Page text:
mammalia (mammals);
 
reptilia (reptiles);
 
aves (birds);
 
amphibia (amphibians);
 
osteichthyes (bony fishes);
 
chondrichthyes (cartilaginous fishes including sharks and rays);
 
 placodermi (armoured fishes);
 
agnatha (jawless fishes).
1
Margulis L & Schwartz K,
 Five Kingdoms: An Illustrated Guide to the Phyla of Life on Earth
(2
nd
ed.), W.H.Freeman and Company, New York (1988); Margulis L,
 Diversity of Life: The Five Kingdoms
, Enslow Publishers,Inc., New Jersey (1992).
2
The divisions are: Chordata (Chordates); Arthropoda (Arthropods); Mollusca (Mollusks); Echinodermata(Echinoderms); Coelenterata (Cnidaria - Corals & Jellyfish); Ctenophora (Comb Jellies); Porifera (Sponges);Bryozoa (Bryozoans); Brachiopoda (Brachiopods); Rotifera (Rotifers); Gastrotricha (Gastrotrichs); Tardigrada(Tardigrades); Nematoda (Nematodes); Acanthocephala (Spiny-Headed Worms); Annelida (Segmented Worms);Chaetognatha (Arrow Worms); Hemichordata (Acorn Worms); Nematomorpha (Horsehair Worms); Nemertea(Ribbon Worms); Platyhelminthes (Flatworms); Sipunculoidea (Peanut Worms).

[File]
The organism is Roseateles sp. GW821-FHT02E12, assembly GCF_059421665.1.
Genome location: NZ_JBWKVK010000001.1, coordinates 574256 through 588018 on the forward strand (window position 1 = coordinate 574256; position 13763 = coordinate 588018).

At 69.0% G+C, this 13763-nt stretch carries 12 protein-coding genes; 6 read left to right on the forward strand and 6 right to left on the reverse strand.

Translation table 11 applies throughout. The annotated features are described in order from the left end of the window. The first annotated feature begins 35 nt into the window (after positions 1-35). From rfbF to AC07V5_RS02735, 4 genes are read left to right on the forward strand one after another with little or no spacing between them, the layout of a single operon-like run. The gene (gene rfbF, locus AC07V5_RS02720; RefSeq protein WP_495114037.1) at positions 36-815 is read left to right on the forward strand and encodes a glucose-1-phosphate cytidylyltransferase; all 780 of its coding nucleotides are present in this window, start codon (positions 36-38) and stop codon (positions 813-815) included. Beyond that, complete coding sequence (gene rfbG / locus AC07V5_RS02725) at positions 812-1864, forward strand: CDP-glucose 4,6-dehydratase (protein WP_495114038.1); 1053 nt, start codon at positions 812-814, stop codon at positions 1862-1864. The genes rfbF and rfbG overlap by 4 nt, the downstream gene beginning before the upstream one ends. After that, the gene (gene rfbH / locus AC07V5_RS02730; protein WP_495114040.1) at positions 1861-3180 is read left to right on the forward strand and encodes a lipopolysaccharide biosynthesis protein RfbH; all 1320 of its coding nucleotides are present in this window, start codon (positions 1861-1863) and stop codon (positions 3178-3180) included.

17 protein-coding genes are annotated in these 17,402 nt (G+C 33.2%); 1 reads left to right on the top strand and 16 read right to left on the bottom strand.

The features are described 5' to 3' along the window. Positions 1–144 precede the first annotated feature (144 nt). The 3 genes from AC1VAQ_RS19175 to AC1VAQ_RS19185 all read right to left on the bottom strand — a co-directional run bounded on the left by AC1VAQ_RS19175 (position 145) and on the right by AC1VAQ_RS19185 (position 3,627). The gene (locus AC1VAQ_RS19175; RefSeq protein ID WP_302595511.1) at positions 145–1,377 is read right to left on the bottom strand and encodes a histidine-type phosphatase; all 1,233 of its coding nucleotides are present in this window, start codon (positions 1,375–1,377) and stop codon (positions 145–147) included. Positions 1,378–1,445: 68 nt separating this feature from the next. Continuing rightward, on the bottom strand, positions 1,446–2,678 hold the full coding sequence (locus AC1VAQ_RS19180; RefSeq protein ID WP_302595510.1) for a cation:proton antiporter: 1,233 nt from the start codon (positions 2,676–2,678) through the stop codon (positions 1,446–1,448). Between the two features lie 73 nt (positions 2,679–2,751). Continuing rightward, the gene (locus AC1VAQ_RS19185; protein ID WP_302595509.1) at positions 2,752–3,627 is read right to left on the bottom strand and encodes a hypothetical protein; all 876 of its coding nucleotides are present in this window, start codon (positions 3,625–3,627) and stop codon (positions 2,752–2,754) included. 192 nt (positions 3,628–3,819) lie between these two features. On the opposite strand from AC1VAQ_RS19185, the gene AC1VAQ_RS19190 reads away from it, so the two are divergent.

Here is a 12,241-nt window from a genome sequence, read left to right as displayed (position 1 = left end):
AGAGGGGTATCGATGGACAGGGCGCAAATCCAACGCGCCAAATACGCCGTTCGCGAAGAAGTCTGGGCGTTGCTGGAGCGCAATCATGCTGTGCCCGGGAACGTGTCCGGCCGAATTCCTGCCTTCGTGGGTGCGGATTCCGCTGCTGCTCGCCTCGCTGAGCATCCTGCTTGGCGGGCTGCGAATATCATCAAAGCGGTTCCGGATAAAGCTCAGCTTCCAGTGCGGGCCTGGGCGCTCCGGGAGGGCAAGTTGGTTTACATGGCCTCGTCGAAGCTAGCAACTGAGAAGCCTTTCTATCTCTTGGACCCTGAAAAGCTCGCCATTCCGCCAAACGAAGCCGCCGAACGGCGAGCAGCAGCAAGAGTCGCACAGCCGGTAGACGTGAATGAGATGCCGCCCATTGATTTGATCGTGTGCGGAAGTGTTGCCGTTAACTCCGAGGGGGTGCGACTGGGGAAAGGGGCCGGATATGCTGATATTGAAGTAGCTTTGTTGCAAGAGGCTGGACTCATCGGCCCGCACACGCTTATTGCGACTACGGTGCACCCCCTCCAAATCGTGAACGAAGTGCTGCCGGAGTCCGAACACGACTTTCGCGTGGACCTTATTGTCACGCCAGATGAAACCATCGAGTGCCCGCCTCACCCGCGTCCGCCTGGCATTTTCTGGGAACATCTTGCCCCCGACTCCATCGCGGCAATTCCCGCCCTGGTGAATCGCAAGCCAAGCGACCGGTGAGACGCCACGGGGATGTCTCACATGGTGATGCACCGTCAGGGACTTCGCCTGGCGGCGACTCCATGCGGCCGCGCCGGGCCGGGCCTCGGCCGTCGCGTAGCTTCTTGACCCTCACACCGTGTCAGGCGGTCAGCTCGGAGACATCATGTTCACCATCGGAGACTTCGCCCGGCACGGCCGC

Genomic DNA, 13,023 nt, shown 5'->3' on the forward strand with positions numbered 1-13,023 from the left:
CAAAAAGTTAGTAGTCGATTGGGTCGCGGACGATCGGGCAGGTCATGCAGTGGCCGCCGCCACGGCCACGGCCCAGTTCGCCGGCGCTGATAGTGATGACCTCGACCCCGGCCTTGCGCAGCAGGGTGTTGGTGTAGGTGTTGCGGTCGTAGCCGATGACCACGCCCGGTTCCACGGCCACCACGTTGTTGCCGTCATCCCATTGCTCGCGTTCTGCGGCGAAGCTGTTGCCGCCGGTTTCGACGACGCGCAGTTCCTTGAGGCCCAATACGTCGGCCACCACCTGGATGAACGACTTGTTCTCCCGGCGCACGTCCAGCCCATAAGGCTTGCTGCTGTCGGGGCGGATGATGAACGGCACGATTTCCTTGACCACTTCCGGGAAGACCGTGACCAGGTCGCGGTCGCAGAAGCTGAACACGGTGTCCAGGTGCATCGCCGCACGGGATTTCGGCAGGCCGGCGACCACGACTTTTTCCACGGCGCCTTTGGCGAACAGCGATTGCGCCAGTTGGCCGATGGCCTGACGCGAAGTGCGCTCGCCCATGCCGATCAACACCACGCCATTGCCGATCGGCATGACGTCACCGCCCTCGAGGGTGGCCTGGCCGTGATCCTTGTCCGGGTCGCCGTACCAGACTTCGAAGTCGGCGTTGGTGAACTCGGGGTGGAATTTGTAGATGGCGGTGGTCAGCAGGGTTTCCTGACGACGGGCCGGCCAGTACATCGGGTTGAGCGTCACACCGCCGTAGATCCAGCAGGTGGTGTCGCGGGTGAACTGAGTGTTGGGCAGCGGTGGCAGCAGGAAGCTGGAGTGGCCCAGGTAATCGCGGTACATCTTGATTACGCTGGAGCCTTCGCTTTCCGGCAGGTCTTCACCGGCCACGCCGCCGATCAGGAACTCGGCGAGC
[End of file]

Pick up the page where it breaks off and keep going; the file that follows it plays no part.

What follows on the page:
3
The subdivisions are: Urochordata (Tunicates); Cephalochordata (Lancelets); Vertebrata (Vertebrates).
 
Human beings are mammals
4
who are in the placental group, along with bats, mice, dogs,horses, dolphins, whales and primates.From another viewpoint, essentially the animal kingdom is made up of 2 main groups:animals with backbones (vertebrates); and animals without backbones (invertebrates). Thenumber of species of animals is vast (and still unknown), with a wide range of features. Thenervous systems found in animals, particularly in multicellular animals, also differ greatly incomplexity between species
5
. The human nervous system, glands and subglands, brain andother components of the human biological structure, are generally more developed than thoseof animals generally, including that of other 2-footed bipeds. This sophistication gives rise togreater mental propensities or expressions by human beings.
Distinctions betweens humans and non-human creatures
As evolution progresses, the ability of humans to make decisions has become increasinglysophisticated and the nervous system and brain have evolved to levels where learning,memory and model-making becomes possible
6